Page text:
I was supporting a senior colleague in an external-facing meeting, and he made a number of analogies using terms generally inappropriate for the workplace. The tamest was “pooping in other people’s pools”; the least tame involved UV lights and bedding. At the end of the meeting, the external folks noted that the analogies “need to be sanitized” in future; the senior colleague responded, “Well, at least I didn’t say ‘semen’.”
I notified my other senior colleagues (notably my own boss) about the external folks’ comments (verbatim: “need to be sanitized”) as part of my predesignated role of relaying their feedback. Most of these other senior colleagues corroborated with similar accounts from their experiences with this guy, but one wants to know exactly what he said in order to prep/warn him in future.
Bottom line: I don’t think these comments should be put in writing anywhere (international team, very reliant on email) and I’m extremely uncomfortable having to repeat his comments (particularly because my boss has also made inappropriate comments in the past). So – how do I handle this without having to say the word “semen” to my colleagues?
I would just tell him; you’re allowed to say the word “semen” at work when it’s in the context of explaining someone’s inappropriate comments so that they can be addressed.
If you really don’t want to put it in email, you could say, “I’m uncomfortable repeating it in an email; feel free to give me a call if you need the verbatim quotes.” If you’re uncomfortable repeating it at all, you could explain that, but I’d urge you to just report the language dryly and factually.
4. Employees want details about a potentially contagious virus
One of our managers reached out to me regarding an employee who told a few of her coworkers that she had a viral infection that caused her to go on medical leave. They want to know if I can share what she has, whether it is contagious, and whether her work area needs to be cleaned because she works in a shared space. I know I can’t disclose the information per HIPAA, but how do I respond?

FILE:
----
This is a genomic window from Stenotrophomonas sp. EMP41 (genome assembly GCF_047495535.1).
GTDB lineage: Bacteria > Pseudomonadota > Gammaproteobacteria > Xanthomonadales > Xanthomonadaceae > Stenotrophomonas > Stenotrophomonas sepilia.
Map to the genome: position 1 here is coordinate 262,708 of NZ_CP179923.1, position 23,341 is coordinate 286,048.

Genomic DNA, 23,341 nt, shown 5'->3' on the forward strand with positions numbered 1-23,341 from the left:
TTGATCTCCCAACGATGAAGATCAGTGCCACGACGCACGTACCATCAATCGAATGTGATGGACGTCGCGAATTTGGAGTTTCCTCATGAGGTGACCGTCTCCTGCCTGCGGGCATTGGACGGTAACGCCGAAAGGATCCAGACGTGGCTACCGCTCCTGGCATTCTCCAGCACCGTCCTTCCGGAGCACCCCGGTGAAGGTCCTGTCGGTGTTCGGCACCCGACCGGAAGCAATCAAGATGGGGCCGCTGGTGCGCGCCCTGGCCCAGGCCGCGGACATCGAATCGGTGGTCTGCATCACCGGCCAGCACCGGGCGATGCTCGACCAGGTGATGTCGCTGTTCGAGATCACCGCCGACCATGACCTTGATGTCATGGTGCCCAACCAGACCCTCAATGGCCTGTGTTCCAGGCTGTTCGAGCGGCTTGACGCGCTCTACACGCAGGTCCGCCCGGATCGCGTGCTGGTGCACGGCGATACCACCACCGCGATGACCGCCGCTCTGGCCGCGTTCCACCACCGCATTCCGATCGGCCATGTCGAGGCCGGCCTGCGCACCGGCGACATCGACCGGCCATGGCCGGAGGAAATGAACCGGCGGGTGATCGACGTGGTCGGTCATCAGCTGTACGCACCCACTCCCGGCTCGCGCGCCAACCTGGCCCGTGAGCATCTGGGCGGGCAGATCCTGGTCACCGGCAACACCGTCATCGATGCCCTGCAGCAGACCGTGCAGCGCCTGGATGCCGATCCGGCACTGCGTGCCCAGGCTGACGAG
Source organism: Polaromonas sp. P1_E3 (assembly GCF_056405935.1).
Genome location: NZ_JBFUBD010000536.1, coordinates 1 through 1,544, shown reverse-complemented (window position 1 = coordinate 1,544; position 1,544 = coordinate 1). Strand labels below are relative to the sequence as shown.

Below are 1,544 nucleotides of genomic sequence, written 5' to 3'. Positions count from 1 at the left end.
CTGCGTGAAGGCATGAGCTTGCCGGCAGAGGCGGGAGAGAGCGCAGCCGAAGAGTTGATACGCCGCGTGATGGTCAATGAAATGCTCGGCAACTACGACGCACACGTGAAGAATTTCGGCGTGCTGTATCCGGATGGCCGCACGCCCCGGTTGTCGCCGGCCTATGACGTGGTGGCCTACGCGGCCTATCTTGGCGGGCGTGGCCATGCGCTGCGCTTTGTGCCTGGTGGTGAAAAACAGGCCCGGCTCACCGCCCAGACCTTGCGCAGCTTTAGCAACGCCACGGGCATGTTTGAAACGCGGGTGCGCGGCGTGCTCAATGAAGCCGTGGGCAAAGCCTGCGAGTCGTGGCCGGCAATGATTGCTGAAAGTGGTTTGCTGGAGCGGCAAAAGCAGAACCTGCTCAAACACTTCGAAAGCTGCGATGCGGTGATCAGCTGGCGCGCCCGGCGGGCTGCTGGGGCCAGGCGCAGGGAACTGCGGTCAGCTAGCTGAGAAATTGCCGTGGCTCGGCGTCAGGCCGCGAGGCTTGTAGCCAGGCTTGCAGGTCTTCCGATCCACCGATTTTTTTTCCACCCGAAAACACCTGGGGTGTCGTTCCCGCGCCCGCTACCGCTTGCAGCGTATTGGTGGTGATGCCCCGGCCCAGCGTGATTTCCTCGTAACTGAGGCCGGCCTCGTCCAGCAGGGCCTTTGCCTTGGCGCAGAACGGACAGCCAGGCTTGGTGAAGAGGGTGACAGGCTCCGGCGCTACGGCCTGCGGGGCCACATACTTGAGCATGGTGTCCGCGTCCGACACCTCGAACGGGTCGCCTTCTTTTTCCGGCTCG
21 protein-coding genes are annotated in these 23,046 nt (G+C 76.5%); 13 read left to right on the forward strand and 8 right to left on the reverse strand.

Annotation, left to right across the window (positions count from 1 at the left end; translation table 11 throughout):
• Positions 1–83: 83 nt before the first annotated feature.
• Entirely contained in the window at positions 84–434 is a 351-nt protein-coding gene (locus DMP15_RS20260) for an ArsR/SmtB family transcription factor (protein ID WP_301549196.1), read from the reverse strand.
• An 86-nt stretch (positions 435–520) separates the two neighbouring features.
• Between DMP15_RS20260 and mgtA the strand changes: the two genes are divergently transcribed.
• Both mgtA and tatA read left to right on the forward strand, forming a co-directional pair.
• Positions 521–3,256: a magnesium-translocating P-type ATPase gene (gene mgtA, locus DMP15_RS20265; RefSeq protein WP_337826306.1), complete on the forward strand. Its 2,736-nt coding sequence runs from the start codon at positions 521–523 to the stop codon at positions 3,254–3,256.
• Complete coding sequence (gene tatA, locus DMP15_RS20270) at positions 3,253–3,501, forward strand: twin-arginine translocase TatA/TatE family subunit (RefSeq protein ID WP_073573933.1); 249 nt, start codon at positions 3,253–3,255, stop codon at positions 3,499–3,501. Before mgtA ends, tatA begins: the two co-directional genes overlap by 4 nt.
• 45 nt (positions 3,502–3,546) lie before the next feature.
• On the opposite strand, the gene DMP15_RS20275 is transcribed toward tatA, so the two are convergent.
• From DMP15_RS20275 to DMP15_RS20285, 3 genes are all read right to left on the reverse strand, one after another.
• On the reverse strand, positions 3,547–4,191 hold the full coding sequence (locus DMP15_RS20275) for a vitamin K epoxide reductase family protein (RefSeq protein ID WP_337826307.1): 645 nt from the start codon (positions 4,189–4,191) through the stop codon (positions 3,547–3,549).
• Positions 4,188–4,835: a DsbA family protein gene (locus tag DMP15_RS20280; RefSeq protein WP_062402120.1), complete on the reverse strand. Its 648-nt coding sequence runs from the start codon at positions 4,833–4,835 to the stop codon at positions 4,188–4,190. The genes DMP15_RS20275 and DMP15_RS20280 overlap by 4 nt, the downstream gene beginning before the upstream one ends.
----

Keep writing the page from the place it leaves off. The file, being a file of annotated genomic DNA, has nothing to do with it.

Actually, you’re probably not restricted by HIPAA. HIPAA applies to medical professionals, like doctor’s offices, but in most cases not employers.
That said, there’s no reason to disclose an employee’s medical information; you should protect her privacy even though the law doesn’t require it. But her coworkers aren’t being unreasonable to want to know if any precautions need to be taken. You can answer those questions without discussing the details of sick employee’s own situation.
5. If we’re on a call when our break comes, we have to skip the break
I am working at home for a call center that provides insurance agents for insurance company call centers. The company is domiciled outside the U.S., but the workers are U.S.-based; I am in Florida. We work standard shifts of 9 hours, with an hour for lunch and two 15-minute breaks. We have been told that if we are on a call and we miss out break time, we can not take it and just have to work until our lunch break or the end of the shift. To me, this does not seem correct. Is my employer skirting the law on this issue?
Florida doesn’t have a law requiring meal or other breaks during the work day (and nor does federal law), so it’s up to the employer whether to offer breaks or not. That means that your company is free to do what they’re doing; the breaks they’re offering are above the minimum required by law (which in this case is zero), so they’re free to revoke them if they want to. (That said, it sounds like you might have coworkers in a bunch of different states; if any of them are in states that do require breaks, your company would have to honor those laws for those workers, despite the fact that the company itself is based elsewhere.)